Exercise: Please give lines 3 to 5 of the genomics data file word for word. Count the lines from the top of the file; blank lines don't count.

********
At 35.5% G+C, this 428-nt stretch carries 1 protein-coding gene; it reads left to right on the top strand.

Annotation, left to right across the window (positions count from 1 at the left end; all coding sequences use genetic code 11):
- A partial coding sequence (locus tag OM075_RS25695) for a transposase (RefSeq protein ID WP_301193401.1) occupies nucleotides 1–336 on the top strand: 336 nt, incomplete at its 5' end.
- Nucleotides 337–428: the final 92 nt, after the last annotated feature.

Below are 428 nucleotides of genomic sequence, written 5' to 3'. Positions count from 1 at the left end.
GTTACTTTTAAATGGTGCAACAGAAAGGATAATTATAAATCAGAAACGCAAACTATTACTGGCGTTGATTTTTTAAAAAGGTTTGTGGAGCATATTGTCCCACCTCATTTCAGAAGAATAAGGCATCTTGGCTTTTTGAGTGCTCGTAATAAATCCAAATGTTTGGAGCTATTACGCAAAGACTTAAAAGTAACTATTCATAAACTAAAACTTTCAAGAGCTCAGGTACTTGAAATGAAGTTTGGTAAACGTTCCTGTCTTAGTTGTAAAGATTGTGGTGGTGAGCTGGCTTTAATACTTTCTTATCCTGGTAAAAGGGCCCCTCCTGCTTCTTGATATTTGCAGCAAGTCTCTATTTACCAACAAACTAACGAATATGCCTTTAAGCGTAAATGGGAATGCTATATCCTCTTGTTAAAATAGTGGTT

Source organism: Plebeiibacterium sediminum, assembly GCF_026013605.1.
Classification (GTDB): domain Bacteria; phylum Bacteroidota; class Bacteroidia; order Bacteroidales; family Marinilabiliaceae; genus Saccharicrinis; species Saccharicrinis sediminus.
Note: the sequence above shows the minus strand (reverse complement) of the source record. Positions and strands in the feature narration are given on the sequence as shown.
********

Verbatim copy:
- A partial coding sequence (locus tag OM075_RS25695) for a transposase (RefSeq protein ID WP_301193401.1) occupies nucleotides 1–336 on the top strand: 336 nt, incomplete at its 5' end.
- Nucleotides 337–428: the final 92 nt, after the last annotated feature.

Below are 428 nucleotides of genomic sequence, written 5' to 3'. Positions count from 1 at the left end.